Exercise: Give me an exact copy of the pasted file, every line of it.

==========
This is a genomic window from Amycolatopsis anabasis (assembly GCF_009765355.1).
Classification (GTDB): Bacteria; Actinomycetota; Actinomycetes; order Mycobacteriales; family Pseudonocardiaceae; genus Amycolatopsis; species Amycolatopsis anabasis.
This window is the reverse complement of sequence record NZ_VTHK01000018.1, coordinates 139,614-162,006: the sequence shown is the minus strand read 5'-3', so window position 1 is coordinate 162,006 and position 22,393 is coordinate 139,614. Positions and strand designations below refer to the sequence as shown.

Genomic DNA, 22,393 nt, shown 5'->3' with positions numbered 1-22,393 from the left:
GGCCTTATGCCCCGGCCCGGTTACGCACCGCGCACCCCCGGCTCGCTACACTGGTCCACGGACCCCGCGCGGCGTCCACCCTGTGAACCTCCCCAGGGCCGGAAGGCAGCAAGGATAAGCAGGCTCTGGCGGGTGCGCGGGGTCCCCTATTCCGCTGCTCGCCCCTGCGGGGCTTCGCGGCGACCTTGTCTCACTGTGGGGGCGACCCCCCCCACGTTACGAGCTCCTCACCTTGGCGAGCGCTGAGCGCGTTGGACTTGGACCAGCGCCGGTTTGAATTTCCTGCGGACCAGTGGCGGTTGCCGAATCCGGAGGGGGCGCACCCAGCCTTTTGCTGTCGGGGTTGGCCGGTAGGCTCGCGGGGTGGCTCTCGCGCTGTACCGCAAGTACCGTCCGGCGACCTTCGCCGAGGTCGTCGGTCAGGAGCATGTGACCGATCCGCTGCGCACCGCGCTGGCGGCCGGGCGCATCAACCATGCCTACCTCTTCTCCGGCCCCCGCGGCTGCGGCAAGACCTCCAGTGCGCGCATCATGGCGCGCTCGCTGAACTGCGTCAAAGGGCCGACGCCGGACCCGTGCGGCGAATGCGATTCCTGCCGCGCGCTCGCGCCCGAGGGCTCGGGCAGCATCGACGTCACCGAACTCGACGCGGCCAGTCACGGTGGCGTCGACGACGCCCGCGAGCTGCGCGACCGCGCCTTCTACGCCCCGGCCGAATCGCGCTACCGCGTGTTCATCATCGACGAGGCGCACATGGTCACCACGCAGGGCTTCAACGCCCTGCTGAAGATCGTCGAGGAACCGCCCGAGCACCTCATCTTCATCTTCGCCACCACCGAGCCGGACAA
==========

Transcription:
This is a genomic window from Amycolatopsis anabasis (assembly GCF_009765355.1).
Classification (GTDB): Bacteria; Actinomycetota; Actinomycetes; order Mycobacteriales; family Pseudonocardiaceae; genus Amycolatopsis; species Amycolatopsis anabasis.
This window is the reverse complement of sequence record NZ_VTHK01000018.1, coordinates 139,614-162,006: the sequence shown is the minus strand read 5'-3', so window position 1 is coordinate 162,006 and position 22,393 is coordinate 139,614. Positions and strand designations below refer to the sequence as shown.

Genomic DNA, 22,393 nt, shown 5'->3' with positions numbered 1-22,393 from the left:
GGCCTTATGCCCCGGCCCGGTTACGCACCGCGCACCCCCGGCTCGCTACACTGGTCCACGGACCCCGCGCGGCGTCCACCCTGTGAACCTCCCCAGGGCCGGAAGGCAGCAAGGATAAGCAGGCTCTGGCGGGTGCGCGGGGTCCCCTATTCCGCTGCTCGCCCCTGCGGGGCTTCGCGGCGACCTTGTCTCACTGTGGGGGCGACCCCCCCCACGTTACGAGCTCCTCACCTTGGCGAGCGCTGAGCGCGTTGGACTTGGACCAGCGCCGGTTTGAATTTCCTGCGGACCAGTGGCGGTTGCCGAATCCGGAGGGGGCGCACCCAGCCTTTTGCTGTCGGGGTTGGCCGGTAGGCTCGCGGGGTGGCTCTCGCGCTGTACCGCAAGTACCGTCCGGCGACCTTCGCCGAGGTCGTCGGTCAGGAGCATGTGACCGATCCGCTGCGCACCGCGCTGGCGGCCGGGCGCATCAACCATGCCTACCTCTTCTCCGGCCCCCGCGGCTGCGGCAAGACCTCCAGTGCGCGCATCATGGCGCGCTCGCTGAACTGCGTCAAAGGGCCGACGCCGGACCCGTGCGGCGAATGCGATTCCTGCCGCGCGCTCGCGCCCGAGGGCTCGGGCAGCATCGACGTCACCGAACTCGACGCGGCCAGTCACGGTGGCGTCGACGACGCCCGCGAGCTGCGCGACCGCGCCTTCTACGCCCCGGCCGAATCGCGCTACCGCGTGTTCATCATCGACGAGGCGCACATGGTCACCACGCAGGGCTTCAACGCCCTGCTGAAGATCGTCGAGGAACCGCCCGAGCACCTCATCTTCATCTTCGCCACCACCGAGCCGGACAA